Shouldn't primary key of categories spreadsheet be category and group?

for example, if one owns multiple rental properties:

cat group
insurance property 1
gas property 1
insurance property 2
gas property 2

I know there’s a seperate template for rentals properties but I’m just using this as an example.

best,

Welcome, @quietdesperation! :wave:

Categories should be unique so you’d want to prepend or append the category with a property “key”

E.g.

Category | group
Prop1-insurance | prop 1
Prop1-gas | prop 1
Prop2-insurance | prop 2
Prop2-gas | prop 2

Hope that helps!

Heather

thanks, yes, that’s what I did but it suffers from the expected negatives of denormalization one of which is having to repeat the property number even though it’s specified in the group. And of course, if I change the property name I have to change it in two places. I guess whoever created the template knew this and thought it through.

best,

Hi @quietdesperation - that’s right, the design was intentional. There is a whole lot more of a mess created if you don’t have unique categories :slight_smile:

@quietdesperation - As you noticed in other threads, I, too, am curious about differences between spreadsheets and databases.

In general, I have found that Tiller is not as rigorous on being a commercial Data Base (e.g. 5th Normal Form), but rather is aimed at a consumer tool. I’ve found many instances that feel more denormalized for easy query (e.g. all the week- and month-centric variants of transaction date).

Specifically to this point, I have looked at “Category” as a convenient reporting field rather than part of a compound index. I even took it a step further and added a “Tax Category” field. I use “Category” for budgeting and am hoping “Tax Category” will be useful in a few months.

I hope we are striking the right balance, @michaelrwolfseattle. One of the great things about spreadsheets is that it is so easy to build on the foundation of a template to add & personalize the spreadsheet to your needs— like adding a Tax Category field. :wink:

quietdesperation

My use case for Tiller sounds similar to yours. Generally, we use Tiller to simplify the process of collecting data needed for tax preparation.

After using Tiller for about 2 months, and after several restructures of Categories, Groups and Tags, this is how we structure our transactions to generate the following reports:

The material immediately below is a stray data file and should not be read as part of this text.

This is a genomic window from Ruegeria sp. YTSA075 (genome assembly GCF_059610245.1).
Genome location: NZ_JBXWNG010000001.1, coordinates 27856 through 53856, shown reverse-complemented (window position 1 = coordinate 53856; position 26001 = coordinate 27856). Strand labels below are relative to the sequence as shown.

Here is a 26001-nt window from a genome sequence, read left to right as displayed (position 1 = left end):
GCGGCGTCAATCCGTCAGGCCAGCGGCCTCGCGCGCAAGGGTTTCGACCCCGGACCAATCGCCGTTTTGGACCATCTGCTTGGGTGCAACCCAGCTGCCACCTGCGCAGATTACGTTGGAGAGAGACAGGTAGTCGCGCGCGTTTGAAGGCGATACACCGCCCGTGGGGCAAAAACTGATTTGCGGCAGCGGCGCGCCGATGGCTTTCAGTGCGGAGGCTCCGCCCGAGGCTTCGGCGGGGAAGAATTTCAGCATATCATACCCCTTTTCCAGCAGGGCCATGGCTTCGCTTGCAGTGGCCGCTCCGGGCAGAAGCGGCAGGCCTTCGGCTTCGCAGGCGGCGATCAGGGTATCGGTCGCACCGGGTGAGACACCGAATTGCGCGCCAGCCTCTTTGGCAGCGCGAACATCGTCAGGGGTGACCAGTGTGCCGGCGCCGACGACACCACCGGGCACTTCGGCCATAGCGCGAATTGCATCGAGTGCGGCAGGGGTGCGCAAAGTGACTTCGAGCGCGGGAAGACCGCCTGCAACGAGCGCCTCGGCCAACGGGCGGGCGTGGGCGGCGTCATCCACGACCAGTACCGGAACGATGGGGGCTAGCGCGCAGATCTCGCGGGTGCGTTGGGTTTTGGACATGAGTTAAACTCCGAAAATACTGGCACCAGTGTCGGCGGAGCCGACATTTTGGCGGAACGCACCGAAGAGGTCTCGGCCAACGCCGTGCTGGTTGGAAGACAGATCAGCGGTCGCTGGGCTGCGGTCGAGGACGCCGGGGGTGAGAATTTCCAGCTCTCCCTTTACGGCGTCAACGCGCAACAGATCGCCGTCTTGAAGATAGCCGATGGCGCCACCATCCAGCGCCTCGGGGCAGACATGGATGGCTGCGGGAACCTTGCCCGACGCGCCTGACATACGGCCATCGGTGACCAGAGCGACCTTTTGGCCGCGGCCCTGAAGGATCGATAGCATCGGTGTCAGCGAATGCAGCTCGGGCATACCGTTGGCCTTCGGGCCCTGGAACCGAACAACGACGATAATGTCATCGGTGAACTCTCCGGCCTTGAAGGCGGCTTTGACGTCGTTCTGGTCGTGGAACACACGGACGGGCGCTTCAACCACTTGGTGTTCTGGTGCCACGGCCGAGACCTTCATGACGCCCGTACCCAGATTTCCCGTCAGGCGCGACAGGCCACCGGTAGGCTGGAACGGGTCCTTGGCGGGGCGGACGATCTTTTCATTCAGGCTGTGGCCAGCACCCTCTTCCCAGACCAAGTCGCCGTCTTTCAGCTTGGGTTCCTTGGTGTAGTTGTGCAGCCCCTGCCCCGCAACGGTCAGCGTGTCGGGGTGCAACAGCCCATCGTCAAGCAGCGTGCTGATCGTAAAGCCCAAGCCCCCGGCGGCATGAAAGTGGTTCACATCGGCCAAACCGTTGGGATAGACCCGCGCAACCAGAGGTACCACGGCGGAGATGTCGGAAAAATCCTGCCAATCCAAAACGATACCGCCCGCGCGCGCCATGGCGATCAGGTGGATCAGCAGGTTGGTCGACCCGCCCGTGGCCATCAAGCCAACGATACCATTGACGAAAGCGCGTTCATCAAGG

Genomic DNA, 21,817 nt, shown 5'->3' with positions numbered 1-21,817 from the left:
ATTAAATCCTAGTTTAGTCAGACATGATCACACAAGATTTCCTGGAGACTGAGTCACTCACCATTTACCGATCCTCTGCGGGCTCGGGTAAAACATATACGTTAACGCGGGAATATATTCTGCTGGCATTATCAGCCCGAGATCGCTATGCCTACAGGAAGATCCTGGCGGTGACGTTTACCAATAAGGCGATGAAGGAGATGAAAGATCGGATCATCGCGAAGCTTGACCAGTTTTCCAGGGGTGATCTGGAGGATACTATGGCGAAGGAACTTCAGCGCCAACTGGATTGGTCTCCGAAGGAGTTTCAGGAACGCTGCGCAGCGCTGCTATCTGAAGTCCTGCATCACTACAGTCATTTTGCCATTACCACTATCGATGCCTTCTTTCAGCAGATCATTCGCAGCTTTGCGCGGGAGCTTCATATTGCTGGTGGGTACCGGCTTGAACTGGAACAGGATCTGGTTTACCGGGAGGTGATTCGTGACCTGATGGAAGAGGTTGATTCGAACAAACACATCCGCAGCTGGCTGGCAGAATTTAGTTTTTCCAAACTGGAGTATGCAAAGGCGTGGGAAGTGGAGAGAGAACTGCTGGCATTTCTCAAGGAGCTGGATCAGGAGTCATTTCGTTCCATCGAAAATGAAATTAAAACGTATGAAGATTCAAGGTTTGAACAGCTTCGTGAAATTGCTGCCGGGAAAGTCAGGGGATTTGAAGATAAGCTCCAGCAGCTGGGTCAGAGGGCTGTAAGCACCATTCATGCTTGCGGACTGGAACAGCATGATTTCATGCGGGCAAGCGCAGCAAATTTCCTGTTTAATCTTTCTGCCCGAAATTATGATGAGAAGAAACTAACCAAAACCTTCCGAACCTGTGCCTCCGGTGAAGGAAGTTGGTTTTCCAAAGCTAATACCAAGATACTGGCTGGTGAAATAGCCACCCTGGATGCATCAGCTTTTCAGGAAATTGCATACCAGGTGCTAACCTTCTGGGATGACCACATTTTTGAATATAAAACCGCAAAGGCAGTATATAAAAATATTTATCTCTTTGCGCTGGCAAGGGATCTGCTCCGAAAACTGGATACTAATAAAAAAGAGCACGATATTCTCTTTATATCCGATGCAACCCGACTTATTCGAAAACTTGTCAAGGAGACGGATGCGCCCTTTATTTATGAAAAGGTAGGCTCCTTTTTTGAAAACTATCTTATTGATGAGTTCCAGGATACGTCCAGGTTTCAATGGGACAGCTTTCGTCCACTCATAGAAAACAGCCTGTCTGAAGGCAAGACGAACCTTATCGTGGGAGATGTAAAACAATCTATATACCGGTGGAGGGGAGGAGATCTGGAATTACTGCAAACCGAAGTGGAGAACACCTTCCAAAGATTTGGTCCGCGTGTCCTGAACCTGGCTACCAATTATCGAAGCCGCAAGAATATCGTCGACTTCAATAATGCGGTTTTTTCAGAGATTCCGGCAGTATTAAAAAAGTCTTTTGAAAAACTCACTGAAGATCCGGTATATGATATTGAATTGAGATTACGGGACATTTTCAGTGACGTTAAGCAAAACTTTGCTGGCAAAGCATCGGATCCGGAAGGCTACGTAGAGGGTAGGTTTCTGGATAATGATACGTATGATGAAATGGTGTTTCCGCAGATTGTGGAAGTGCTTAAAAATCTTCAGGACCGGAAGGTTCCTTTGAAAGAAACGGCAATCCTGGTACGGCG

• Tax-related transactions for our 2 rental properties.
  • Other Deductible Expenses for tax reporting
  • Other Spending and Cash Flow reports organized into Groups: Fixed, Semi-Fixed and Discretionary

We have 20 Categories for each rental property just as you describe. e.g. 731 Advertising, 731 Auto & Travel, 731 Capital Improvements, etc. We repeat the same categories for our other rental property.

  • All Rental expenses are assigned to either Group: 731 Expense or 744 Expense
  • All Rental Income is assigned to either Group: 731 Income or 744 Income
  • All 731 and 744 Income and Expenses are also assigned to Tag, “Rentals”

As you said, having the property address in the category and group isn’t the ideal data structure. A Query function could pull all transactions with a category containing either 731 or 744. This would generate similar reports but, so far, I haven’t seen a real benefit compared to a pivot table using Slicers and other filtering built into Sheets > Pivot Table. When necessary, changing how things are categorized or Groups in Tiller is pretty easy.

We have 86 other categories for non-rental expenses. Thanks to Tiller’s AutoCat feature, this isn’t as bad as it sounds. Without AutoCat, I’m sure we wouldn’t use so many Categories.

Categories for non-rental expenses are assigned to Groups as shown below:

  • Deductible Discretionary Expense
  • Deductible Fixed Expense
  • Deductible: Semi-Fixed Expense
  • Expense: Discretionary
  • Expense: Fixed
  • Expense: Semi-Fixed

The distinction between Discretionary, Fixed, and Semi-Fixed is subjective but close enough for our purposes.

Incomes are categorized by Source.

In addition, we use tags on some of these expenses to track things like Extraordinary expenses that we don’t think will recur every year or Subscriptions just because I want to know how much we’re spending on Subscriptions. We also use tags as Randy has suggested as a higher level of categorization to group expenses that are in different categories such as fuel, hotels, and restaurants that are all related to a specific Vacation (tag).

Again, thanks to AutoCat, most of the transactions are automatically categorized when imported.

With this structure, I’ve been able to create the reports I want for tax filing using pivot tables and / or some of the reports built into Tiller.

That said, I wouldn’t be surprised if someone had a better way and I’d be interested in learning better ways of using Tiller. I think it’s a fantastic application and their support is terrific.

I’d also be interested in learning more about how michaelworlfseattle added the Tax Category field and how he uses it. Is that any more complicated than just adding another column in Transactions and possibly AutoCat? From what I understand, we can safely add columns to Transactions as long as we don’t change the default column headings from the basic template.